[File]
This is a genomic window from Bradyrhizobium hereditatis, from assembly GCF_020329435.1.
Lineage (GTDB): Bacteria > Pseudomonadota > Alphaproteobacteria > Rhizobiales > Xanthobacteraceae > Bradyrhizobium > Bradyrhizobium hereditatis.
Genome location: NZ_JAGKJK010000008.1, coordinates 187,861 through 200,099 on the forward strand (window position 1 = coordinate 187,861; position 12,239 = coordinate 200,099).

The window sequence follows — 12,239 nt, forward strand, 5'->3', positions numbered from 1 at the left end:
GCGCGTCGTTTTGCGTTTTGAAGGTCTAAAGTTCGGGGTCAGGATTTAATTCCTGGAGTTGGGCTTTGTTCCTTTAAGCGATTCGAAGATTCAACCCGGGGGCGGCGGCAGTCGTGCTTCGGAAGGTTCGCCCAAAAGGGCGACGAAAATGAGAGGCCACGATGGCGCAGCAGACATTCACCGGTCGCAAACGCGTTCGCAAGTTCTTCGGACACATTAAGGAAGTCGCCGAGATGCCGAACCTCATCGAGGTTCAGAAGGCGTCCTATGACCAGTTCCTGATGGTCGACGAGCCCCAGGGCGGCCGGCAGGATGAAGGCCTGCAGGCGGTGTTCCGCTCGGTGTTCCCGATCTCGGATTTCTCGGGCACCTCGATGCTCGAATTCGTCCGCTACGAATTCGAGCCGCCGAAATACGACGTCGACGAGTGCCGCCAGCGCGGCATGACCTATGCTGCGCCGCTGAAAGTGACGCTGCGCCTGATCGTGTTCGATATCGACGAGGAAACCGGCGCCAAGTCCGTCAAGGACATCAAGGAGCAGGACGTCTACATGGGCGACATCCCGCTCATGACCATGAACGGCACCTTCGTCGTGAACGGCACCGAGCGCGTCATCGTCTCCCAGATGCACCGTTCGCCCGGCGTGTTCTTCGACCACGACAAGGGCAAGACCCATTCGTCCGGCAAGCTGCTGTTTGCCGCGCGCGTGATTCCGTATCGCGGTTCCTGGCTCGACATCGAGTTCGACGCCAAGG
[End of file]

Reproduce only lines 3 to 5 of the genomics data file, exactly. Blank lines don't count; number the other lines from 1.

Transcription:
Genome location: NZ_JAGKJK010000008.1, coordinates 187,861 through 200,099 on the forward strand (window position 1 = coordinate 187,861; position 12,239 = coordinate 200,099).

The window sequence follows — 12,239 nt, forward strand, 5'->3', positions numbered from 1 at the left end:
GCGCGTCGTTTTGCGTTTTGAAGGTCTAAAGTTCGGGGTCAGGATTTAATTCCTGGAGTTGGGCTTTGTTCCTTTAAGCGATTCGAAGATTCAACCCGGGGGCGGCGGCAGTCGTGCTTCGGAAGGTTCGCCCAAAAGGGCGACGAAAATGAGAGGCCACGATGGCGCAGCAGACATTCACCGGTCGCAAACGCGTTCGCAAGTTCTTCGGACACATTAAGGAAGTCGCCGAGATGCCGAACCTCATCGAGGTTCAGAAGGCGTCCTATGACCAGTTCCTGATGGTCGACGAGCCCCAGGGCGGCCGGCAGGATGAAGGCCTGCAGGCGGTGTTCCGCTCGGTGTTCCCGATCTCGGATTTCTCGGGCACCTCGATGCTCGAATTCGTCCGCTACGAATTCGAGCCGCCGAAATACGACGTCGACGAGTGCCGCCAGCGCGGCATGACCTATGCTGCGCCGCTGAAAGTGACGCTGCGCCTGATCGTGTTCGATATCGACGAGGAAACCGGCGCCAAGTCCGTCAAGGACATCAAGGAGCAGGACGTCTACATGGGCGACATCCCGCTCATGACCATGAACGGCACCTTCGTCGTGAACGGCACCGAGCGCGTCATCGTCTCCCAGATGCACCGTTCGCCCGGCGTGTTCTTCGACCACGACAAGGGCAAGACCCATTCGTCCGGCAAGCTGCTGTTTGCCGCGCGCGTGATTCCGTATCGCGGTTCCTGGCTCGACATCGAGTTCGACGCCAAGG